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Italy - Peace flags

Last modified: 2017-07-07 by rob raeside
Keywords: pacifism | pace | italy | peace | rainbow flag |
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image by M. Schmöger, 2 August 2002
Old version

image by M. Schmöger, 2 August 2002
New version



See also:


Current Flag

You might be interested in the peace campaign that has been ongoing in Italy since early autumn. "Peace from every balcony" is an effort to get people to show their opposition to war in general and specifically Italian participation in the US military campaign against Iraq. see <www.bandieredipace.org>. It's only in Italian but basically the idea is to fill the cities of Italy with the rainbow flag.
As far as I know, the version with the white stripe was the original from the early 1990's. You don't see this much anymore. You can see the current version above.
David Macdonald, 21 January 2003

The version most commonly used has only seven row. The "absent" row is the white one. It is often called the "bandiera arcobaleno" (rainbow flag).
Sergio Frosini, 26 February 2003

I've seen a lot of Italian pacifist flags watching TV (e.g. the great March for Peace in Rome) or just driving around Florence. Some of these flags have a white stripe above: I think they are the oldest ones: the new flags sold by municipalities and NGO are identical to the one above. However, there are a lot of variations: apart from the "latest model": a very common pacifist flag is similar to the Previous Flag with the white upper stripe, but it often lacks the white stripe and has got (usually) a thicker lettering (like that of the above flag). These flags are now used by some 15% of Italian population, to show their opposition to the war against Iraq.
There have been also polemics about the similarity of this flag with the rainbow-"Gay Pride" one. Some Traditionalist Catholics blame that they are almost identical and good Catholics should not use it. An Italian gay leader, Franco Grillini, has said that the pacifist flag was created before the "rainbow-"Gay Pride" one, as it was first used in 1961 by Aldo Capitini, leader of the Italian non-violent movement.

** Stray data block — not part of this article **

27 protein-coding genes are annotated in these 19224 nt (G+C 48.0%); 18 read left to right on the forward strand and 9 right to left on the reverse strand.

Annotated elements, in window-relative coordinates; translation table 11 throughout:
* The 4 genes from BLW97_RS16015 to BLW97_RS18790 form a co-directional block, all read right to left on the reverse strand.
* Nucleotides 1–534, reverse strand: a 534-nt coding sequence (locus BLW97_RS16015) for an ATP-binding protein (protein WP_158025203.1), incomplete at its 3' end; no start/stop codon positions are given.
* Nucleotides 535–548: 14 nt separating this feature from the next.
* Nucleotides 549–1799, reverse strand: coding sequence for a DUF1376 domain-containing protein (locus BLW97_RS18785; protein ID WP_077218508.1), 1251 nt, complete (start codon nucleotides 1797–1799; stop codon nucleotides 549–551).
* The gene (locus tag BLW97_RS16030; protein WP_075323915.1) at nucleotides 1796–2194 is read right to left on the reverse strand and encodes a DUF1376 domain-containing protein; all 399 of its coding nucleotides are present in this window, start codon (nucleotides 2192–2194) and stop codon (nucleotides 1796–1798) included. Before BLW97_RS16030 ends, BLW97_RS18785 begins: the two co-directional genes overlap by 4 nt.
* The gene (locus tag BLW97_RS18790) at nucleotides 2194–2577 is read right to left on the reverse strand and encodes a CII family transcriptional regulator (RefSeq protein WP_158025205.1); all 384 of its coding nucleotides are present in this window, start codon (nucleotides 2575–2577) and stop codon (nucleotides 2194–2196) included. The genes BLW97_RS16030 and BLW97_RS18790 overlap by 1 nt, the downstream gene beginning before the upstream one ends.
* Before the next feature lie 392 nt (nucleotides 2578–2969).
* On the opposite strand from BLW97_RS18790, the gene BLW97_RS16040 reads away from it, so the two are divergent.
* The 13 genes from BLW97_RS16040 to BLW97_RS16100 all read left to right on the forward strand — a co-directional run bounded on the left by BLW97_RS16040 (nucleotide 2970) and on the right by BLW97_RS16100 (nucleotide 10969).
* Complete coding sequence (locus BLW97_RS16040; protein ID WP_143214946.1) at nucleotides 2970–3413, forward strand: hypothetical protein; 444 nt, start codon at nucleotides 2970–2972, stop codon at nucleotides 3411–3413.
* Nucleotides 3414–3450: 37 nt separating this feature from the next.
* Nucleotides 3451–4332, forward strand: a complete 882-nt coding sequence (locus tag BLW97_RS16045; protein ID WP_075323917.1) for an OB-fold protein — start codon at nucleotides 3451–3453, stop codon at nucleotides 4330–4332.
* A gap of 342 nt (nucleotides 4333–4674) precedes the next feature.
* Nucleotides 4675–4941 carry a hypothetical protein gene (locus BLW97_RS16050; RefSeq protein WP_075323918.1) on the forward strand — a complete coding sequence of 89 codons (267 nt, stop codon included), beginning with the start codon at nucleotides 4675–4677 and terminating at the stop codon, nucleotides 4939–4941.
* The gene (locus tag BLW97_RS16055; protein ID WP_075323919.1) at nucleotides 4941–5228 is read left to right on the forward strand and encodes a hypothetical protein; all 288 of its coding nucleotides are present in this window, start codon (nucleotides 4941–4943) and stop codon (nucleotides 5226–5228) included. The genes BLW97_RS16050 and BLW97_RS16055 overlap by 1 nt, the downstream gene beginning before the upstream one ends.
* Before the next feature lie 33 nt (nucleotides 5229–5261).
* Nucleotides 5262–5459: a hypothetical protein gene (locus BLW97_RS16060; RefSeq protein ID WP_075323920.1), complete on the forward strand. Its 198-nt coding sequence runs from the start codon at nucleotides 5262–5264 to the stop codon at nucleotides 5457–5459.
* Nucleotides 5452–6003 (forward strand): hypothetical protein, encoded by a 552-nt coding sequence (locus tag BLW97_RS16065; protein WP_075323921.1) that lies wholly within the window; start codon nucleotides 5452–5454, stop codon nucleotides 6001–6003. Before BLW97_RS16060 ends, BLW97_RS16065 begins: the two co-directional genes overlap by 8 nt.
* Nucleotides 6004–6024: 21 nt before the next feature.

Paolo Montanelli, 26 February 2003

I am involved in the campaign "Peace from every balcony" and personally distributed some hundreds of rainbow flags. In almost all the cities and towns in Italy there are peace flags fluttering from the balconies. It is a very popular campaign: for instance, in the city I live (Pioltello, near Milan) there are 15.000 families and 2.000 peace flags ! It is estimated that in the whole Italy there are at least 500.000 peace flags at the balconies. It is the first time in the Italian history that so many flags are exposed by private citizens.
I also inform you that there are TWO patterns of the Italian pacifist rainbow flag. One pattern is: blue, azure, violet, green, yellow, orange, red; PACE is over violet and green. The other pattern is: violet, blue, azure, green, yellow, orange, red. The writing PACE covers azure and green. The second one is more common and also is more like a true rainbow. The other patterns shown in your page (as Previous Flags) are not currently used.
Giuseppe Bottasini, 28 March 2003

At peace demostrations this week in Munich (24/27/29 March), I noted a PACE flag as a "vexillum" (see <www.smev.de/2403>), and a PACE flag as a over-skirt (see <www.smev.de/2903>).
M. Schmöger, 31 March 2003

This morning, driving around my town near Florence, I've seen some flags matching the pattern seen at the lower flag above, maybe with a slightly darker violet and a lighter deep blue as the two upper colours. So, it cannot be considered incorrect, even if the pattern in the upper flag above which can be seen at <italy.peacelink.org> is more frequent.
Paolo Montanelli, 2 May 2003

The newer version, as of years 2001-2002 - The description of the flag is as follows: seven horizontal stripes of identical size, one for each of the seven colours of the rainbow, namely (from top to bottom) purple, blue, cyan, green, yellow, orange and red. The word "PACE" (peace) is spelt in bold white capital letters, over the third and fourth stripes. Some early versions of the flag had the first and third stripes (i.e. purple and cyan) reversed, so that the white letters would make a sharper contrast, but this was abandoned in favour of the regular sequence of rainbow colours. The flag is only produced in the Italian version; seldom, specimens with the English word "PEACE" are seen. The flag is currently flown all over Italy and Switzerland, and has become rather popular in most other countries too. The alleged plagiarism initially claimed by the Gay Movement, due to the similarity of their own flag, is only apparent; the peace flag has seven stripes, whereas the other one has six, in reversed order (from the top: red, orange, yellow, green, blue, purple; cyan is missing), and it does not have a text. The standard size of the present peace flag is 130 x 100 cm.